Diverse slate of new B.C. mayors serves as inspiration for would-be politicians, analyst says
Voters in Vancouver, Prince George and Williams Lake have all elected their first mayors of colour
A political analyst says multiple B.C. cities' elections of their first mayors of colour over the weekend should encourage more diverse candidates thinking of running for their community's top job.
Vancouver has chosen Ken Sim as its first ever Chinese Canadian mayor, Prince George has voted in Hong Kong-born Simon Yu as its leader, and Williams Lake voters have given the top job to Surinderpal Rathor.
"We are seeing the changing faces of British Columbia not only in the cities, but also in the smaller communities throughout the province that I think covers a trend but also a long-standing history of the diversity of our province," said Andy Yan, director of the city program at Simon Fraser University.
Yan said Sim's victory was a "coming of age" moment for Vancouver.
"The ongoing maturation of the political culture … has been able to coalesce in terms of the first BIPOC [Black, Indigenous and people of colour] mayor of the City of Vancouver," he said.
"It really marks a change of an era, and it's a change that I think is positive."
Mayors of colour make history
Sim's victory speech on Saturday night echoed the idea of a historic shift.
"One hundred and thirty-five years after the first Chinese head tax was paid just for the right to come here and work on building a railway, Vancouver has elected its first Chinese Canadian mayor," he said.
WATCH | Ken Sim celebrates decisive victory in Vancouver's mayoral race on Oct. 15
Sim said he stands on the shoulders of Chinese Canadian politicians such as former Vancouver MPs Douglas Jung and Sophia Leung, and highlighted the community's contribution to the building of B.C.
"It's not just limited to the city limits of Vancouver," he told host Stephen Quinn on CBC's The Early Edition.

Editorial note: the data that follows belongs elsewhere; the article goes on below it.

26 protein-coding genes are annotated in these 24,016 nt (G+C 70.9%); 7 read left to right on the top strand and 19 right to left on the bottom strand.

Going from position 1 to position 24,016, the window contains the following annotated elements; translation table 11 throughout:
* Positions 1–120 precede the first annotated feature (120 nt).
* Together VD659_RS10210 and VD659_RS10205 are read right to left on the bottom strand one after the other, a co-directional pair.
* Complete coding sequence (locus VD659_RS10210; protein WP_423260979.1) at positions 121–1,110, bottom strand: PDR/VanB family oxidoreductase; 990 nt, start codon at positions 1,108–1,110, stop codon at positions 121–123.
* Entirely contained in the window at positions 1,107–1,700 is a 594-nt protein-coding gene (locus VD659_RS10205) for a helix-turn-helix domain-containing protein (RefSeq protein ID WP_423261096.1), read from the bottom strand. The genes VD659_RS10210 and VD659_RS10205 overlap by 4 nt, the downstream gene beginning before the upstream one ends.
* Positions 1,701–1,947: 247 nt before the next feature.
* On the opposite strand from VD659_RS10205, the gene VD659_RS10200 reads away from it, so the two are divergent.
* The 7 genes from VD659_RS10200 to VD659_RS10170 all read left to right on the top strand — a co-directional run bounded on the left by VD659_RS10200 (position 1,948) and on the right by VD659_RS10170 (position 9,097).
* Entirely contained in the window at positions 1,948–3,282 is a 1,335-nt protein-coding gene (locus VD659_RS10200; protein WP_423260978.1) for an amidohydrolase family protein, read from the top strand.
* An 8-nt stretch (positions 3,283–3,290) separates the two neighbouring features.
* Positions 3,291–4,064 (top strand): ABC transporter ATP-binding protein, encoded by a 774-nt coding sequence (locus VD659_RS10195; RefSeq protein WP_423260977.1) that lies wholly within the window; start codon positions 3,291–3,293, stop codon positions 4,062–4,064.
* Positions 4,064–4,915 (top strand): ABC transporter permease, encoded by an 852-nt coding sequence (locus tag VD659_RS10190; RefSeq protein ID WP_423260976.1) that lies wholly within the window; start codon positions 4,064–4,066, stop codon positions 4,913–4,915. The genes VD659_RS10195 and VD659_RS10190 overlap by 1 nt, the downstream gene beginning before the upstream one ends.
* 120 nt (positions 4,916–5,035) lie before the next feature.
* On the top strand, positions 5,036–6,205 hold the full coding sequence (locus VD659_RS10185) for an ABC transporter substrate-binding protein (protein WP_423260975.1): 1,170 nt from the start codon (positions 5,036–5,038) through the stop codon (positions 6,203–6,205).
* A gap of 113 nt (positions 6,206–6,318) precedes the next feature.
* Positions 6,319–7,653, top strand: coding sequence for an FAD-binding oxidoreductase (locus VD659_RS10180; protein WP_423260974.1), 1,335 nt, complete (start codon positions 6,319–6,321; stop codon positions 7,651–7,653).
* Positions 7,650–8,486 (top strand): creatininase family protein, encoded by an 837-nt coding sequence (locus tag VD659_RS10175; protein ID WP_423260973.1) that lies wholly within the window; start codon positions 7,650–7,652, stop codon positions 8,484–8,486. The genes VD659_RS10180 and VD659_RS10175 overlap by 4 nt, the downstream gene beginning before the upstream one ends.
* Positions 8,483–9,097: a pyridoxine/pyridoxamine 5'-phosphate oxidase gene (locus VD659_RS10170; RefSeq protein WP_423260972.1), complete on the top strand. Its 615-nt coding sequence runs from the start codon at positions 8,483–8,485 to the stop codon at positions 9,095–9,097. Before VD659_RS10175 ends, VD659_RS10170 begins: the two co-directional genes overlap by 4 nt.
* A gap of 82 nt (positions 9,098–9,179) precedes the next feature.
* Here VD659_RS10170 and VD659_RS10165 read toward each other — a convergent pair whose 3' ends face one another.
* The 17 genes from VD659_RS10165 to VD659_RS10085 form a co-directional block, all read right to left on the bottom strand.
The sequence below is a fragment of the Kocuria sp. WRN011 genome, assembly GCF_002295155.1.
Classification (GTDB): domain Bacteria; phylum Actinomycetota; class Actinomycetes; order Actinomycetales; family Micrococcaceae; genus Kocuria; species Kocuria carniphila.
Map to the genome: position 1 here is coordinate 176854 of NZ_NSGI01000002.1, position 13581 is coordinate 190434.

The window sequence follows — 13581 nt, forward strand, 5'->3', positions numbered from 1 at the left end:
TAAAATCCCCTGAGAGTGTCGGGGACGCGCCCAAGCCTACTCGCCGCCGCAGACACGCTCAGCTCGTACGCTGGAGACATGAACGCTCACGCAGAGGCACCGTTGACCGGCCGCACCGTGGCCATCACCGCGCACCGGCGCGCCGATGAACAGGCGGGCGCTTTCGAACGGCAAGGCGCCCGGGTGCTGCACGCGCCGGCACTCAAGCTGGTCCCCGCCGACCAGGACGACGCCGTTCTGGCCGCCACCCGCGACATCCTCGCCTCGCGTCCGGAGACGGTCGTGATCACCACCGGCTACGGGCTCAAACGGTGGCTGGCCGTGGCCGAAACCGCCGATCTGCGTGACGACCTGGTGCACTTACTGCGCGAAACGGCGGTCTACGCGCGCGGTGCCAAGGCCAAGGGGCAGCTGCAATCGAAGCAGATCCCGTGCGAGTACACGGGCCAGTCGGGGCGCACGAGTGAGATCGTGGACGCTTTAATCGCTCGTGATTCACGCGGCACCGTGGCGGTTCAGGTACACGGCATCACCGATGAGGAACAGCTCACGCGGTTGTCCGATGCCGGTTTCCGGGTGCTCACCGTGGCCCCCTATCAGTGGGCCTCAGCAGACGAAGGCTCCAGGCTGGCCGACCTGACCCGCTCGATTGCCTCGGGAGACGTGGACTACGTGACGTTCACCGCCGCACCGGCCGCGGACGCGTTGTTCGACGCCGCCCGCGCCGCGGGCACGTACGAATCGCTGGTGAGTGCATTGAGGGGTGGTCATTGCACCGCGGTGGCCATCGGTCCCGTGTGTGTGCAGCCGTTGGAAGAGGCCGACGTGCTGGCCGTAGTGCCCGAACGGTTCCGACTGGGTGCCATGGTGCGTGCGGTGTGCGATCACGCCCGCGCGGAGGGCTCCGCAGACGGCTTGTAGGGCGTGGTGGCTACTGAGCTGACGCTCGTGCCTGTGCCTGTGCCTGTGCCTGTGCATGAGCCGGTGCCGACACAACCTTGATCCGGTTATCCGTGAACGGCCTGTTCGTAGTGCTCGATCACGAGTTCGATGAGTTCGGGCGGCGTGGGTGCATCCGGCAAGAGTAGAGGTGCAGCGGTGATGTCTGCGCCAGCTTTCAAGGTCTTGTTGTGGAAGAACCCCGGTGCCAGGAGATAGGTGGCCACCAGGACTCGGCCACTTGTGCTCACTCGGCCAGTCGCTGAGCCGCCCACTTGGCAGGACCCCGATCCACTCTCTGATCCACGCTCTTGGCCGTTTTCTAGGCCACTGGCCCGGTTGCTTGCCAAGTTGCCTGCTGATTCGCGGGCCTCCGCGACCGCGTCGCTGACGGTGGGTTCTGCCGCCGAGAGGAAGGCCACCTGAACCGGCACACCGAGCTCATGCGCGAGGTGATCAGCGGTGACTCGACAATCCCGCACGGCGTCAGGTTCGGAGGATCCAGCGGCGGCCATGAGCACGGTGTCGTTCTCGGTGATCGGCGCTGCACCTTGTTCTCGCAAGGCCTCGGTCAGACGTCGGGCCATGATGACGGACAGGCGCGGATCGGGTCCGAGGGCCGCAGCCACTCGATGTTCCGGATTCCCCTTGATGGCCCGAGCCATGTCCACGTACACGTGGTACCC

"If it wasn't for the Chinese that built the railway, Vancouver and B.C. would be part of the United States right now."
Yu said his victory in the Prince George mayoral race as a first generation immigrant doesn't only speak to the diversity of the northern city, but also carries significant meaning for the entire province and beyond.
"I got a chance to participate in this full democracy in a place where there's hardly any Chinese population," Yu said.
"This is a shocker — I think the news travels back all the way to Hong Kong and Vancouver. This is the biggest win for democracy."
Rathor, who has served six terms as a councillor in Williams Lake, said he's thankful for the opportunity to work with the Cariboo community for decades.
"This community has given me everything I have desired in the last 48 years," the mayor-elect said on CBC's Daybreak Kamloops.
Breaking barriers to seeking public office
Yan said he believes the first person of colour to be elected mayor in B.C. was Peter Wing, who served three terms in Kamloops beginning in 1966.
Yan said Wing's mayoralty was possible thanks to the higher social trust in smaller communities outside Metro Vancouver.
"Trust building … is easier to attain in places that are a bit smaller than in large metropolitan areas," he said.
Yan argues that the City of Vancouver and other B.C. municipalities should work to remove institutional barriers to people of colour seeking public office.
"The overall electorate is valuing the idea of different voices, of different faces, of different cultures, of different religions," he said.
"Breaking barriers is the pathway towards building a bigger and better community."
With files from The Early Edition, Daybreak Kamloops and Betsy Trumpener